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Go Back   SailNet Community > General Interest > General Discussion (sailing related)
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  #21  
Old 12-31-2011
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Quick break...

Quote:
Originally Posted by Tempest View Post
Lots of good suggestions so far. I would say that as a single hander, one of the best things you can practice is heaving-to. Many tasks can be executed from this position..even if it's just to take a break to eat a sandwich.
For a quick break, my boat is stable on a point between a close and a broad reach with the jib eased to the point of luffing on a close reach. With the wheel locked, the boat will head up, fall off, head up, fall off, without having to back the jib as in heaving-to.
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Old 12-31-2011
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Heaving-to is great for fishing!

I was trolling with some friends when we tangled up our lures in a crab pot. This can cost you big time, but instead I just heaved the boat slowly pulled in my lines saved my lures. Crew was amazed.
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Old 12-31-2011
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I find that with inexperienced passengers (most of those who "crew" with me), having practiced sailing alone comes in very handy. With judicious use of the autopilot, I can more easily change tacks by myself than risk problems with crew that are reacting too slowly to avoid flogging jib lines, etc.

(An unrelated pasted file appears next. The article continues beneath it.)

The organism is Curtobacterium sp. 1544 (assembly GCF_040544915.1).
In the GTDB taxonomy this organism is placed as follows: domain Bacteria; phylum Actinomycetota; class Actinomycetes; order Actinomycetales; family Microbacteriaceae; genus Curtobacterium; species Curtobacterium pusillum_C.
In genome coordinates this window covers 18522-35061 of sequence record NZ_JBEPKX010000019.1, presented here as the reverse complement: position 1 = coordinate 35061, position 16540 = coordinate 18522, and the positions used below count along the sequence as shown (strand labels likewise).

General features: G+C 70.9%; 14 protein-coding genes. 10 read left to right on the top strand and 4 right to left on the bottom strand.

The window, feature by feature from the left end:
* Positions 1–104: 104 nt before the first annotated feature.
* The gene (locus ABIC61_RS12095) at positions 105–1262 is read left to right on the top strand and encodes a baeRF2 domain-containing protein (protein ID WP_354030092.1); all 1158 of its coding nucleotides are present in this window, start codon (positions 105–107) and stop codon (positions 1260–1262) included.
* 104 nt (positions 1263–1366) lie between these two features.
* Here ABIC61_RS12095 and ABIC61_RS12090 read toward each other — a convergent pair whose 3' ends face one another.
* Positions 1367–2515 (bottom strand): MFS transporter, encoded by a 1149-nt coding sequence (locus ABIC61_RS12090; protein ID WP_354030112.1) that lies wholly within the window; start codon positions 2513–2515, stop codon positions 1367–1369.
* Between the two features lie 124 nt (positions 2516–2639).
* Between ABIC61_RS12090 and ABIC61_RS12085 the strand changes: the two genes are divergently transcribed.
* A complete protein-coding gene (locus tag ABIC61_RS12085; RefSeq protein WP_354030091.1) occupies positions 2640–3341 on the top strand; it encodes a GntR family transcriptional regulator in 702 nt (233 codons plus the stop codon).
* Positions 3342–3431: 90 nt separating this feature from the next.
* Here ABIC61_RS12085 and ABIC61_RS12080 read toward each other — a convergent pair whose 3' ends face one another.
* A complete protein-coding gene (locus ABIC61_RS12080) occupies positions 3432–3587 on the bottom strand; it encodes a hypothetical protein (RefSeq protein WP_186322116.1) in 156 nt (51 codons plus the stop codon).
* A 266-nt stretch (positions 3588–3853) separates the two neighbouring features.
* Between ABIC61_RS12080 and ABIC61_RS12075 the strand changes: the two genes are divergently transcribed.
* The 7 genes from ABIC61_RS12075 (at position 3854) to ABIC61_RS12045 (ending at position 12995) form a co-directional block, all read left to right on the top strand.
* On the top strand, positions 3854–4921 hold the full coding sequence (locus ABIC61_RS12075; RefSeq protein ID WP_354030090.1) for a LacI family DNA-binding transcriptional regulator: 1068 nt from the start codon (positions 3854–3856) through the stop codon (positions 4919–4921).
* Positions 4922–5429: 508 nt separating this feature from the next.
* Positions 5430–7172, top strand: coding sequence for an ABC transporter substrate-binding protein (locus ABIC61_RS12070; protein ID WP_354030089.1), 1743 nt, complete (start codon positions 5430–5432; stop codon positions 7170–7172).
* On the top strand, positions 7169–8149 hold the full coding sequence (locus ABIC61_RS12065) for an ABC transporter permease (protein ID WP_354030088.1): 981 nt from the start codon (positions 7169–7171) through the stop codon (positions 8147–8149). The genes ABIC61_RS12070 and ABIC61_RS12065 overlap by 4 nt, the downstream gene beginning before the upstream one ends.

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Old 12-31-2011
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Interesting dockline discussion. Summer on a mooring, prior winters alongside a dock, this winter in a slip. In the past I think I brought my lines aboard on departure, now I leave them. The bow lines on pilings, the stern lines on the floating dock. On return I, (or crew) snag them with the boat hook. My method when bringing them aboard usually consisted of throwing one across the dock, then carrying the other as I stepped off.
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Old 12-31-2011
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The Wingnuts tragedy got me thinking about the kind of injuries that can occur on a sailboat. I wonder if the two people that died had been wearing say a bike helmet, would they maybe have survived? People often mention the destruction below decks in a knockdown, and being tossed like a rag doll. Would a bike helmet when single handing be much of an inconvenience, and maybe save your life? You're wearing a PFD and clipped on, then the boom slams you in the top of the head, does any of the rest matter?